It’s no secret: COVID-19 vaccine demand continues to outpace supply. Life sciences companies are on the hook to rapidly produce and deliver their COVID-19 vaccines. State and local governments are responsible for the last mile – getting precious vaccines from vials to syringes and into human arms as quickly and efficiently as possible.

What’s the best way to make that happen?

Based on our discussions with various jurisdictions, state and local governments initially aimed to onboard as many providers as possible – in other words, to mobilize local vaccination networks. In theory, a distributed model makes a lot of sense because it taps into existing provider infrastructures for rapid scalability. In practice, however, the distributed approach has resulted in some hiccups. The nuances of COVID-19 vaccines, including the cold-chain requirements and the need to manage two doses per patient, can introduce management challenges in a distributed model. 

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We have observed the emergence of an additional option: a centralized model, with COVID-19 vaccine “mega centers” being launched in massive venues. These include New York City’s Javits Center, San Francisco’s Moscone Center, Boston’s Fenway Park and Los Angeles’ Dodger Stadium, to name just a few on a fast-growing list.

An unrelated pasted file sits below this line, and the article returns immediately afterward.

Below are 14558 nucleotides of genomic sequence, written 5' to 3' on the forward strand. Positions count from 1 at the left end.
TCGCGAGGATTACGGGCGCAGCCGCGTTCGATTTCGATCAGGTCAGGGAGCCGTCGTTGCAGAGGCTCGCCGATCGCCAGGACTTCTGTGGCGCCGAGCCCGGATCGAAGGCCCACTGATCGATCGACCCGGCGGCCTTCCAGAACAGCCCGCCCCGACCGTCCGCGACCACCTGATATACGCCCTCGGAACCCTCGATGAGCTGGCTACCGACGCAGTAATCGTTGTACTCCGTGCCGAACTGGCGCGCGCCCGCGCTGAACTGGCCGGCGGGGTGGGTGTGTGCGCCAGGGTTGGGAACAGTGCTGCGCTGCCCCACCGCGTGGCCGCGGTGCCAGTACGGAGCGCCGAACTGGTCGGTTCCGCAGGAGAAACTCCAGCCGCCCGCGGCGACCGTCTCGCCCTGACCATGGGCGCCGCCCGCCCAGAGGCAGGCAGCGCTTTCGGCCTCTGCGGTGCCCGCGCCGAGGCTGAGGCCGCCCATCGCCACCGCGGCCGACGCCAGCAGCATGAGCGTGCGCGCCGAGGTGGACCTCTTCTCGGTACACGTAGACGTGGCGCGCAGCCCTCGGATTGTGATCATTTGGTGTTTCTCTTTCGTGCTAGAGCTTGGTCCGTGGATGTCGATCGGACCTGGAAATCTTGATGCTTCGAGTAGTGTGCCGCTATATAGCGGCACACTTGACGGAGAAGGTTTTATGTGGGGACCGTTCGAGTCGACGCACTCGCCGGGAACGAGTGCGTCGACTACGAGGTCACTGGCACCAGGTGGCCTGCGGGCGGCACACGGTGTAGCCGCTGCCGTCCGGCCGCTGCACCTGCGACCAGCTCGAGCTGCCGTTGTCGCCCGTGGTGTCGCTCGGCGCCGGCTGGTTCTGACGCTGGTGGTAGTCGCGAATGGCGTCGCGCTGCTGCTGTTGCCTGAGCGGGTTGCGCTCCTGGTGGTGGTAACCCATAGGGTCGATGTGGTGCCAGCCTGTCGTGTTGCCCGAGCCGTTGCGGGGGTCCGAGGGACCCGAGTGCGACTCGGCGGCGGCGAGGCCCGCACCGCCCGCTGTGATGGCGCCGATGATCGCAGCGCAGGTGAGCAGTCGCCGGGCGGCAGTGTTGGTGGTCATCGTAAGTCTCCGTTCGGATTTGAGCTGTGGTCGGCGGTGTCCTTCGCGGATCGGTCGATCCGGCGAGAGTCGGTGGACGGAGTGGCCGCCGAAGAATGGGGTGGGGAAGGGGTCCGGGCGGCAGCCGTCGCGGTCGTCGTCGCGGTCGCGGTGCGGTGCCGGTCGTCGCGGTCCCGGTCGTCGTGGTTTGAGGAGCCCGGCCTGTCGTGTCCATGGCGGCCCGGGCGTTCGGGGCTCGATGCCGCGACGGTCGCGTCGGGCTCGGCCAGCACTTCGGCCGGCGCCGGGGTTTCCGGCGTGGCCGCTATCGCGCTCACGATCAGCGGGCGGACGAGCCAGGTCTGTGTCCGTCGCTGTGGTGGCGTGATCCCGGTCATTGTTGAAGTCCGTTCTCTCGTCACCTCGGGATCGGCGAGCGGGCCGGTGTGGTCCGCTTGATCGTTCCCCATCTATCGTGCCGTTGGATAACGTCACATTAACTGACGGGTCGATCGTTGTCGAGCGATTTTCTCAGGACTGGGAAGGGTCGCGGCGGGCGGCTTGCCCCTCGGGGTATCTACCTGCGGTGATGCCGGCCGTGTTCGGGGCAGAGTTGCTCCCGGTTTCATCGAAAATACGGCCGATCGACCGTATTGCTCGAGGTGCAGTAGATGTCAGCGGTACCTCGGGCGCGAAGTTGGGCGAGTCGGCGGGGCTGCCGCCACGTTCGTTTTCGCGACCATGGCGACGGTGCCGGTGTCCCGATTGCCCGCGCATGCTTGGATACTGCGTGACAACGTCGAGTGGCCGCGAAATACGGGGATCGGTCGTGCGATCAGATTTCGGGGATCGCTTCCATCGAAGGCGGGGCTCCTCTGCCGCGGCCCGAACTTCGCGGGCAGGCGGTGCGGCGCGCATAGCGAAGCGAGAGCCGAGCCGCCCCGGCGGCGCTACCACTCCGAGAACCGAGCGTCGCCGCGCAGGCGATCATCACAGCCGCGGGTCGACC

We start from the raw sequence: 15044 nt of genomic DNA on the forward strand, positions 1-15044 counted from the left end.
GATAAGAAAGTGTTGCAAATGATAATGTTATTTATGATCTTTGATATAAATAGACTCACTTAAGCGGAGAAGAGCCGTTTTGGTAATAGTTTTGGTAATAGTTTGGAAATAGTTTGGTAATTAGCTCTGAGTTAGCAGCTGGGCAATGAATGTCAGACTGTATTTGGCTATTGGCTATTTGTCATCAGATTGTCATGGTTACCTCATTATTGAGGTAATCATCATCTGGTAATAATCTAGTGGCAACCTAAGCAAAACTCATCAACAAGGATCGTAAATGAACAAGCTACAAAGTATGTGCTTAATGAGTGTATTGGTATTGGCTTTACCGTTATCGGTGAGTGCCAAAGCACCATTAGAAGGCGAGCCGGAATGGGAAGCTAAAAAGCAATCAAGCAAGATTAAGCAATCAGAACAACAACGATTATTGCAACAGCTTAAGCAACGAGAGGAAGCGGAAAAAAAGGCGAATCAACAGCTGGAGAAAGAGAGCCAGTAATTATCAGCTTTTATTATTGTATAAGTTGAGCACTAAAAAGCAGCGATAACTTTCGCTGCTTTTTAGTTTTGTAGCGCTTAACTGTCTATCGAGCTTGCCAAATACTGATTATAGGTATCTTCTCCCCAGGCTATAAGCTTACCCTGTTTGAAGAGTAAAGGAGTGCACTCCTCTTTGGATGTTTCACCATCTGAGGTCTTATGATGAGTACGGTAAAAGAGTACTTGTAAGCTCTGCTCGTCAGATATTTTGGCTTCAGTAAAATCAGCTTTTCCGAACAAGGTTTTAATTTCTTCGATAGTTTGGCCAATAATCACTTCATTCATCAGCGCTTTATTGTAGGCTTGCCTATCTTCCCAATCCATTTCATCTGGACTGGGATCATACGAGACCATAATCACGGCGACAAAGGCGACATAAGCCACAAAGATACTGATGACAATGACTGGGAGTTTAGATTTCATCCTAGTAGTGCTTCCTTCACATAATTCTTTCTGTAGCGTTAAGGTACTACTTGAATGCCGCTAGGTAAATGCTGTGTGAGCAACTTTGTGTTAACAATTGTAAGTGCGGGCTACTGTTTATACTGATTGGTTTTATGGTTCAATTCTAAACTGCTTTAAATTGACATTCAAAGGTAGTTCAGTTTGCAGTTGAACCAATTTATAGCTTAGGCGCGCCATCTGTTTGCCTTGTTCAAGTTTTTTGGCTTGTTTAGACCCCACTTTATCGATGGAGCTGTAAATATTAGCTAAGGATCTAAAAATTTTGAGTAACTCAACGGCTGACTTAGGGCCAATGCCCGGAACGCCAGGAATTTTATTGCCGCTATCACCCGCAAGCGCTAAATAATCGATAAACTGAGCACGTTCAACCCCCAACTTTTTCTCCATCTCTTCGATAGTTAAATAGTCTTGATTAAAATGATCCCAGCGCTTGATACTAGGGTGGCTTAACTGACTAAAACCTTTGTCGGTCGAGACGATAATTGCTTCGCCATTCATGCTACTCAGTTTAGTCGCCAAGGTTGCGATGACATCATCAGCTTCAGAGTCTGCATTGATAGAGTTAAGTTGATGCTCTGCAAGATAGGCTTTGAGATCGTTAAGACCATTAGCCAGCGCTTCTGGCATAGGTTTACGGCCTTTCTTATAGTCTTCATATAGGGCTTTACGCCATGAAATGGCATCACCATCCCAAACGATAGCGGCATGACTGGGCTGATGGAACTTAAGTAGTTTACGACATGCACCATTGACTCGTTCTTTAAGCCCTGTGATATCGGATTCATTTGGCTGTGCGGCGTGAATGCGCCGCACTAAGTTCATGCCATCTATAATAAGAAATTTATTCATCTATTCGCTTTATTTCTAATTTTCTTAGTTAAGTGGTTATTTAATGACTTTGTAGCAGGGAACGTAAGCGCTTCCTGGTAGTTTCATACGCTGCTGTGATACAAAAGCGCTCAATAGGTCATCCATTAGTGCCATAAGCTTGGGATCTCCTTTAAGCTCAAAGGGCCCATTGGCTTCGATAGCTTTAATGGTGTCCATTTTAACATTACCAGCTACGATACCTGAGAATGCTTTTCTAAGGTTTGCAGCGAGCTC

These mega centers provide a focal point for addressing the complex last-mile requirements of COVID-19 vaccines. They offer the physical footprint necessary to handle large quantities of patients while enabling physical distancing. And the individuals who staff these centers become experts in the end-to-end workflows – including meeting reporting requirements.

While these centers are not intended to replace the important role of individual providers or practices – especially those serving smaller, more rural communities or underserved communities in cities – they hold great promise as a core component of the last mile of the vaccine supply chain. This shift from distributed to centralized centers also reinforces another important lesson we’ve learned in supporting numerous states in managing and distributing COVID-19 vaccines: Flexibility is key.

We know that viruses thrive by mutating; we need to be equally adaptive in managing and distributing COVID-19 vaccines. That includes knowing when to update distribution plans, ensuring equitable distribution is achieved and having full visibility into the performance of every site in your network. You need to be able to understand how quickly and effectively each site – from a small practice to a large center – is administering vaccines and identify opportunities to reprioritize how limited resources are distributed. Capturing and analyzing the right data will make this possible.

Departments of Health don’t have the power to produce more vaccines, but these state and local teams do have the ability to be fast, flexible and agile in how they manage their links in the supply chain.

In the next post, I will explore another key challenge – education and engagement. Until then, let’s stay in touch via LinkedIn.

 

Read other blogs in this series:

 

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Vaccine platform: Design for scale 

An adaptable vaccine platform is critical to the tasks demanded. Read more.

 

Strengthen COVID-19 vaccine distribution

Eyal Darmon and Kristin Thorn kick off a blog series about COVID-19 vaccines distribution. Read more.

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Kristin Thorn

Managing Director – Consulting, Public Sector Health Lead, North America

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